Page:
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March 9, 2020updated 30 Sep 2022 9:01am

Robert Peston says declining trust in BBC is bad for all impartial news providers

By Freddy Mayhew

ITV political editor Robert Peston has said declining trust in any news provider, especially the BBC, “is bad for our collective mission”.

“Those who supply it – ITV, the BBC, Channels 4 and 5, Sky – thrive or fail together. Even when competing, the taint of one can infect the others, the triumph of one can lift up all boats,” he said.

“Each of us needs competition from the others, to keep us honest, on our toes, striving for the truth, fastidious.”

He was responding to an Ofcom survey for 2019 that showed ITV was considered by viewers to be more trustworthy than the BBC (see chart below), with the latter also trailing behind Sky News and CNN.

Peston said impartial news cannot depend on a “small number of champions for its survival” and it “matters that all of us resolve there is a commercial interest in remaining as public service broadcasters”.

He made the comments in a speech about impartial news journalism for the annual Hugh Cudlipp Lecture, held at City University on Friday.

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“If each or any of us decided to remodel ourselves as Netflix-style streaming services, freed from the obligation to provide impartial news, the providers of fake and toxic news would be the only winners,” said Peston.

“My clear understanding is that ITV wants to and will remain a public service broadcaster for years to come, even though providing national and regional news, and my show, isn’t cheap…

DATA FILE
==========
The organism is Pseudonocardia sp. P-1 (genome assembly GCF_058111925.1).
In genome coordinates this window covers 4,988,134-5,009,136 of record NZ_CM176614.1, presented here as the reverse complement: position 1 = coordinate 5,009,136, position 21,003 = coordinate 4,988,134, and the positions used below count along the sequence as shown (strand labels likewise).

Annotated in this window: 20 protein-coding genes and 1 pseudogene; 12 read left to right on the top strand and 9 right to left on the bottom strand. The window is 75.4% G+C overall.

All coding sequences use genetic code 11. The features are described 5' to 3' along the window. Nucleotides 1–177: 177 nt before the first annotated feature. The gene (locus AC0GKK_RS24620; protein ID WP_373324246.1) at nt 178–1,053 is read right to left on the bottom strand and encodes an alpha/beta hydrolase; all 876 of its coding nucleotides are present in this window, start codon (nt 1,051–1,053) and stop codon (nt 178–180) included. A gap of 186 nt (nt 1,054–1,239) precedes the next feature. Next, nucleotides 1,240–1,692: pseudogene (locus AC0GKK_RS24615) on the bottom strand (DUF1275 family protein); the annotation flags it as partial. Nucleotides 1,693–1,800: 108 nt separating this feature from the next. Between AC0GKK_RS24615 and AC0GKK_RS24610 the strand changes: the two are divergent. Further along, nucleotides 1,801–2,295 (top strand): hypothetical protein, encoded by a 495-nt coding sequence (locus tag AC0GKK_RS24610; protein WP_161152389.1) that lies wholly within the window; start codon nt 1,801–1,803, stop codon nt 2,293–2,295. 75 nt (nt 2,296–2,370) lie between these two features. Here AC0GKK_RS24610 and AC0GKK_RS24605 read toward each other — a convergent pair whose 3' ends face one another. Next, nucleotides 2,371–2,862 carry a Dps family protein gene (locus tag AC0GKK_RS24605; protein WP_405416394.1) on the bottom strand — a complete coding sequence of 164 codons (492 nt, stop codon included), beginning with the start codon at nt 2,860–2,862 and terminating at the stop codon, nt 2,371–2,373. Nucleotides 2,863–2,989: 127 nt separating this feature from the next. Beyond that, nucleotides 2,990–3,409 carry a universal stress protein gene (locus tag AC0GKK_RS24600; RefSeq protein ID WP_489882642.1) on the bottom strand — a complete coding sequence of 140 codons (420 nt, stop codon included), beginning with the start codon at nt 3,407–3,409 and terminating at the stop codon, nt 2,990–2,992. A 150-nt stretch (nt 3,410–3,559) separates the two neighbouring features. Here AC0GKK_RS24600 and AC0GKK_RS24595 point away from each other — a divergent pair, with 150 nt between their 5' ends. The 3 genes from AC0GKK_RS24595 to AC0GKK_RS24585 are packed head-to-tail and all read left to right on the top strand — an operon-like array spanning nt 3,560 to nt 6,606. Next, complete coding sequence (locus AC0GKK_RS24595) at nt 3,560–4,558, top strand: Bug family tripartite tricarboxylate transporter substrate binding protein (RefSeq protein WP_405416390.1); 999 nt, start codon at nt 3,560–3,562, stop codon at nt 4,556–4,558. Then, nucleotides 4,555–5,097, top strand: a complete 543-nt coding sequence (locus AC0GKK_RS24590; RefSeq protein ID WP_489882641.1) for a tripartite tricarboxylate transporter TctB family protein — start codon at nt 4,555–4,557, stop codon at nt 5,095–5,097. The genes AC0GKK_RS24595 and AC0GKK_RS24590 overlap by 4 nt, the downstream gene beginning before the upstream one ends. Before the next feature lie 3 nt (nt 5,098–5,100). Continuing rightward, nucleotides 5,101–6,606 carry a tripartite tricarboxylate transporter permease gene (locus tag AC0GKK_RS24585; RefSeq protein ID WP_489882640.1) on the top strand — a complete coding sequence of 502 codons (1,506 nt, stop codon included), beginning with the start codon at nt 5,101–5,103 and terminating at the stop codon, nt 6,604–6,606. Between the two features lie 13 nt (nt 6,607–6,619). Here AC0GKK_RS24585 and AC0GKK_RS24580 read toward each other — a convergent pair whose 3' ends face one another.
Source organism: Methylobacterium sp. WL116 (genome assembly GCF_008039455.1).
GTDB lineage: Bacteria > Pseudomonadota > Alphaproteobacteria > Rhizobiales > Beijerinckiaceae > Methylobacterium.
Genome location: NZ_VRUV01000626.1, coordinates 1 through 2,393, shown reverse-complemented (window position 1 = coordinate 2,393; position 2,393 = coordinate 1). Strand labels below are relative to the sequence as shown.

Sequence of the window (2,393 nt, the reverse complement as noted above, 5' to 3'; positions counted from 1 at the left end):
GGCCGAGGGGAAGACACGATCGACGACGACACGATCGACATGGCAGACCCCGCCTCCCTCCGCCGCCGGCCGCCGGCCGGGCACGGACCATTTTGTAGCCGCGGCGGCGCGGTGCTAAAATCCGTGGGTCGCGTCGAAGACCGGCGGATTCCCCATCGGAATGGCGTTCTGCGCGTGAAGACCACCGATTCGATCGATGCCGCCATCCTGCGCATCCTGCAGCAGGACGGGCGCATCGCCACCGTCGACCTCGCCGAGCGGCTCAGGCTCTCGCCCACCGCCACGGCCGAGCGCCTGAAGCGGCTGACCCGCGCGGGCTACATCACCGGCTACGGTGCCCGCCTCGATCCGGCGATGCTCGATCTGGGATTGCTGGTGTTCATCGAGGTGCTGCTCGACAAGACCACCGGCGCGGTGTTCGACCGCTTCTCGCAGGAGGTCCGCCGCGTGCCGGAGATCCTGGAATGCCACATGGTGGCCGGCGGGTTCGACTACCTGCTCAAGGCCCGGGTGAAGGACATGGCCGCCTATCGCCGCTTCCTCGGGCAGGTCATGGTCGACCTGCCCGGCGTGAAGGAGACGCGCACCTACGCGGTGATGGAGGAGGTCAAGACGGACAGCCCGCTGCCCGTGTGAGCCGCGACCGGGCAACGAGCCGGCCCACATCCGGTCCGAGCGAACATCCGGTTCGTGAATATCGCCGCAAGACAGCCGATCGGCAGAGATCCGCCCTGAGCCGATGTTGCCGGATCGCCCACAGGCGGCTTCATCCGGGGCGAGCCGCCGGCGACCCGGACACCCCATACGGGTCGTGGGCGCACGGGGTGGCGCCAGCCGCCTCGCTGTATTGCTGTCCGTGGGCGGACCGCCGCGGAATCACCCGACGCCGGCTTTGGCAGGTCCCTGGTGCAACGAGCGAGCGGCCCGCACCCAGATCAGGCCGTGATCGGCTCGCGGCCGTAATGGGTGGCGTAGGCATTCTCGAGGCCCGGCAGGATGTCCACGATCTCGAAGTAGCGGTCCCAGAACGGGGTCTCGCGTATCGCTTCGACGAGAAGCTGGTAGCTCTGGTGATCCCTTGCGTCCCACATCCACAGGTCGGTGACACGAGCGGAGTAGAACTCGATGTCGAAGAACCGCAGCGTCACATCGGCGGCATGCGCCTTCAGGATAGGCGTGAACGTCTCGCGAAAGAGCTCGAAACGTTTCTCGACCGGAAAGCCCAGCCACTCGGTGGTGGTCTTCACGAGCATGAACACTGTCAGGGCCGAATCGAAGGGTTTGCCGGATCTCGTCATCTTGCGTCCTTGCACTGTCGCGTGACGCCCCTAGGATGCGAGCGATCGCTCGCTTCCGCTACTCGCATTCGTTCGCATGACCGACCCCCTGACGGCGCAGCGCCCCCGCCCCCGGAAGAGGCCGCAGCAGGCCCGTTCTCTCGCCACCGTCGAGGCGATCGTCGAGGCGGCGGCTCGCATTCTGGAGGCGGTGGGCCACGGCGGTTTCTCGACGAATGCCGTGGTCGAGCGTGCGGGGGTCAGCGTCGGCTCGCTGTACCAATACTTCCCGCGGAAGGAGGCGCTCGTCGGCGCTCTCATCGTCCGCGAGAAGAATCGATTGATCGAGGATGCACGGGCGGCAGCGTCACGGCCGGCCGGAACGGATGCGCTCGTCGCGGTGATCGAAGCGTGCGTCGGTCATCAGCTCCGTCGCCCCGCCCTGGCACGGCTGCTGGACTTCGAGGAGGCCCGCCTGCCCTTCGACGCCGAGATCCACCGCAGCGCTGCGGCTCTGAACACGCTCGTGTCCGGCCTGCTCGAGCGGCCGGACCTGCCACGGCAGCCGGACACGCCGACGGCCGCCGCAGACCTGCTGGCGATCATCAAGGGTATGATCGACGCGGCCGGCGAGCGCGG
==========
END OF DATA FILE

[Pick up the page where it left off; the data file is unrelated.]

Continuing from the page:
“Due prominence is what we all want and I think merit, an ecosystem in which virtue in broadcasting counts for something against the bottomless purses of Netflix, Apple and Amazon.”

Peston, 59, said that if financial and cultural reform at the BBC were to weaken the broadcaster and lead to it abandoning impartial journalism, “that would be bad”.

The Government is currently consulting on whether to decriminalise the licence fee, while BBC News is making 450 redundancies as it undergoes a restructure that will reduce its size and output.

Peston said he “gulped slightly” when new Culture Secretary Oliver Dowden “put the BBC on warning” when he said last week that it was too narrow and urban in its outlook and the Government would be ‘taking a proper look at our public service broadcasting system and the BBC’s central role’.

“If this or any government is the arbiter of impartiality, we are in deep trouble,” said the 59-year-old.

But he said the BBC is “not the sole guarantor of a healthy news media capable of holding power to account”, adding that it contributes to an ecosystem of accountability, but is only part of it.

Brexit referendum coverage

The former BBC News business editor said he “watched with disappointment” at the broadcaster’s coverage of the Brexit referendum, saying it “was confusing balance with due impartiality”.

He said hearing a range of competing views was important, but “the duty of the reporting journalist” is to weigh them up and discern which is more likely to be correct based on the evidence.

“It was no service to the BBC’s viewers and listeners to hear one business leader or economist say Brexit would make us poorer, and another say it would make us richer, and then not be given help by presenter or journalist in assessing which was more credible,” said Peston.

“When ministers attack the BBC, as they often do, for failing to appreciate the strength of pro-Brexit feeling in the UK, that is absolutely not evidence the BBC is failing in its duty of impartiality,” Peston went on.

“Brexit might absolutely be the best path for this country, but neither the BBC or ITV should argue that simply because a majority of the people see it that way.”

Read Peston’s speech in full.

Picture: ITV’s Peston on Sunday

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